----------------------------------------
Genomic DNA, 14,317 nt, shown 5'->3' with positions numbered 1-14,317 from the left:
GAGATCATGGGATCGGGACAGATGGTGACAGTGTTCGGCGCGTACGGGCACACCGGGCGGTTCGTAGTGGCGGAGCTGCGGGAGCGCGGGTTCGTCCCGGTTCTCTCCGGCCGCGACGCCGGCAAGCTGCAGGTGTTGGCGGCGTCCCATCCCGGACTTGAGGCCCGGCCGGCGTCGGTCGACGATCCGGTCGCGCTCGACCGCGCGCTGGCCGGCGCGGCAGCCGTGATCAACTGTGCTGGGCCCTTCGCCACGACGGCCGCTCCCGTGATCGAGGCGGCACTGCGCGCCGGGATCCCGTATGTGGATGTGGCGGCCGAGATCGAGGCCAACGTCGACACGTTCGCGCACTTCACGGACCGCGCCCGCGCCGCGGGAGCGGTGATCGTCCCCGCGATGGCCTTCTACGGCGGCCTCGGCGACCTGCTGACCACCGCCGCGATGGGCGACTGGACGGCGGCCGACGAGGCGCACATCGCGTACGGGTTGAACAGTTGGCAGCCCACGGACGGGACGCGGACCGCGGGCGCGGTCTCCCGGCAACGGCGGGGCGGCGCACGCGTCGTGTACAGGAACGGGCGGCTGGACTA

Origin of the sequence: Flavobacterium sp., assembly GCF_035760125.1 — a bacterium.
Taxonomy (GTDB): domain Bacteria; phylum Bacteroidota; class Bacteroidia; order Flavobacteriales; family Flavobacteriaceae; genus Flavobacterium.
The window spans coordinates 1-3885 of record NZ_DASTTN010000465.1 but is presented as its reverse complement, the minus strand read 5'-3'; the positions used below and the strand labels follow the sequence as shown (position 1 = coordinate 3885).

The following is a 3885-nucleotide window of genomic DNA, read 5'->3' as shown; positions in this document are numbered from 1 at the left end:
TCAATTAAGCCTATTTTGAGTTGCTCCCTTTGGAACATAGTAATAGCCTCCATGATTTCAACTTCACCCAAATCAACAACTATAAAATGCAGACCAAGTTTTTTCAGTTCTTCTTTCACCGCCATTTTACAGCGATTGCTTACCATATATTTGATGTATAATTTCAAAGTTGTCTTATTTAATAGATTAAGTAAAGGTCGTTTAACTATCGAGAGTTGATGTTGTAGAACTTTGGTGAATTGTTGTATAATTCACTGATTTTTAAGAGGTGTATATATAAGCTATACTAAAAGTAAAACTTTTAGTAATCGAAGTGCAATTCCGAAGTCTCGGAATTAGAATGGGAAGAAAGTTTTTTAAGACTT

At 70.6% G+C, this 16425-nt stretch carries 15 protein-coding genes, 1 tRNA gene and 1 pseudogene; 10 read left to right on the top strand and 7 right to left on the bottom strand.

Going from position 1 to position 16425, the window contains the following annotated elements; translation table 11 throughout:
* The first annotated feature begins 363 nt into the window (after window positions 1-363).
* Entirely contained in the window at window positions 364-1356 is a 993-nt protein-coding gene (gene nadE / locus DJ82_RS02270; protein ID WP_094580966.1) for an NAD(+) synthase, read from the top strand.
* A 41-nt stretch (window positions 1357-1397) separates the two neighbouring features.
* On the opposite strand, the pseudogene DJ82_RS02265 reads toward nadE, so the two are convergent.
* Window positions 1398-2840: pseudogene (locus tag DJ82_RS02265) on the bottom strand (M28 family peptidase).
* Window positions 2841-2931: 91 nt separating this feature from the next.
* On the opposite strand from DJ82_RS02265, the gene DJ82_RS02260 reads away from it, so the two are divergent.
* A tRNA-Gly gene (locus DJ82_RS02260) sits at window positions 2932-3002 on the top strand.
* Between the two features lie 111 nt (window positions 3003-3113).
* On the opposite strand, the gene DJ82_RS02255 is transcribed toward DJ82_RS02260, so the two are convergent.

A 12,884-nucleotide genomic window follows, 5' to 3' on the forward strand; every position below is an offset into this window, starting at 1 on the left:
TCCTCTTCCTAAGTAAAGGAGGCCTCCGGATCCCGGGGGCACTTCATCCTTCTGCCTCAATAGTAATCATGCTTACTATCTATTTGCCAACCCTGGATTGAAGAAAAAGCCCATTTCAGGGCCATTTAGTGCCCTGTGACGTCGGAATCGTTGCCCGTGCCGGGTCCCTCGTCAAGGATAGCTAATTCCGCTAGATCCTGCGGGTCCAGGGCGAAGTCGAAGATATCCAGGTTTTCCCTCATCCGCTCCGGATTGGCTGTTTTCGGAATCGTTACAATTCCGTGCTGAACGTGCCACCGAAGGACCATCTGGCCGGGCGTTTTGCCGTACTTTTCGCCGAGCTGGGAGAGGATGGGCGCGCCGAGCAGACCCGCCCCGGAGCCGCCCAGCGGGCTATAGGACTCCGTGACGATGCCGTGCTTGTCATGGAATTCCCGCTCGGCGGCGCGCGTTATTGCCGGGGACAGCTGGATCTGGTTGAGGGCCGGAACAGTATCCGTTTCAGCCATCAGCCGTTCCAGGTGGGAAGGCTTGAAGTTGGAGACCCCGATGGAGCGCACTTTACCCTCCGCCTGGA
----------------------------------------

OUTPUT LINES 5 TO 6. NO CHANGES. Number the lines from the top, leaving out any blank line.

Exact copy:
The window spans coordinates 1-3885 of record NZ_DASTTN010000465.1 but is presented as its reverse complement, the minus strand read 5'-3'; the positions used below and the strand labels follow the sequence as shown (position 1 = coordinate 3885).

The following is a 3885-nucleotide window of genomic DNA, read 5'->3' as shown; positions in this document are numbered from 1 at the left end: